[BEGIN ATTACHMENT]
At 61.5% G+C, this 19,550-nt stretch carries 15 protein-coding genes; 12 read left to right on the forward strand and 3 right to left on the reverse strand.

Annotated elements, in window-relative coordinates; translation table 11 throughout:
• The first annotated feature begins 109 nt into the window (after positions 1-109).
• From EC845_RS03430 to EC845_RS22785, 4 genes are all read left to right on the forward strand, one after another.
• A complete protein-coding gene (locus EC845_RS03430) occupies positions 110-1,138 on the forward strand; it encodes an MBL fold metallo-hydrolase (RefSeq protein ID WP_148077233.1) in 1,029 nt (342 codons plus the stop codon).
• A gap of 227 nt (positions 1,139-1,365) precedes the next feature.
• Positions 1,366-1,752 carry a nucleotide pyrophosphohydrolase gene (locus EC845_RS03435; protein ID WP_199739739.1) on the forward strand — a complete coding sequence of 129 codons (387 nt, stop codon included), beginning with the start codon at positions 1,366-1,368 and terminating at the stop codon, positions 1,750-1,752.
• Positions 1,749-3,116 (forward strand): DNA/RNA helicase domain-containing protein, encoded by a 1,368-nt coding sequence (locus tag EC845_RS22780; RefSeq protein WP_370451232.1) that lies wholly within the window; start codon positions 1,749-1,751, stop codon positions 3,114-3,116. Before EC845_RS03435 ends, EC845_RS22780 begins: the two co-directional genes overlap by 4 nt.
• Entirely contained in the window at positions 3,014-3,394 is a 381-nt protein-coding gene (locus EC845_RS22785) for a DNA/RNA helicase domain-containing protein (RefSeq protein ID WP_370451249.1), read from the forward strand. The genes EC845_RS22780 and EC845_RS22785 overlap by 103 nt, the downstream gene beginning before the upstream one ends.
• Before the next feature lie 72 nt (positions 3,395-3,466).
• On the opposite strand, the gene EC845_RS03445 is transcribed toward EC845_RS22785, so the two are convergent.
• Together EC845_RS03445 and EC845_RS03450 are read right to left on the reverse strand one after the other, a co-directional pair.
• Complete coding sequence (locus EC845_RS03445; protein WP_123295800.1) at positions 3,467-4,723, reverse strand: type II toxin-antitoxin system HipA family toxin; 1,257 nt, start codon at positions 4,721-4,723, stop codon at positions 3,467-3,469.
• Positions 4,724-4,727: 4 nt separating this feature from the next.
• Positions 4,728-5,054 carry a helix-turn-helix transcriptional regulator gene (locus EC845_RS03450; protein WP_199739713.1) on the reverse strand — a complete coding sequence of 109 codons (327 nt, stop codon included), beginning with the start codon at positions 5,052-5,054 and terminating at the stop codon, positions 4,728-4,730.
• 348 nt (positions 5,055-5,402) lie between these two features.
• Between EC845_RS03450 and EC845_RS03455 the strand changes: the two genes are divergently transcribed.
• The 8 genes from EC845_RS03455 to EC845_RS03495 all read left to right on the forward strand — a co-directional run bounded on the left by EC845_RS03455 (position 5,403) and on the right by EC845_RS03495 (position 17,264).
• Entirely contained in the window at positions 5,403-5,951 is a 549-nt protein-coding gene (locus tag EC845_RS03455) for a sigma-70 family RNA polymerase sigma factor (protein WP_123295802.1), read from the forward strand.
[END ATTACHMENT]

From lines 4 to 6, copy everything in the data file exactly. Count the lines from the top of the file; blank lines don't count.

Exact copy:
• From EC845_RS03430 to EC845_RS22785, 4 genes are all read left to right on the forward strand, one after another.
• A complete protein-coding gene (locus EC845_RS03430) occupies positions 110-1,138 on the forward strand; it encodes an MBL fold metallo-hydrolase (RefSeq protein ID WP_148077233.1) in 1,029 nt (342 codons plus the stop codon).
• A gap of 227 nt (positions 1,139-1,365) precedes the next feature.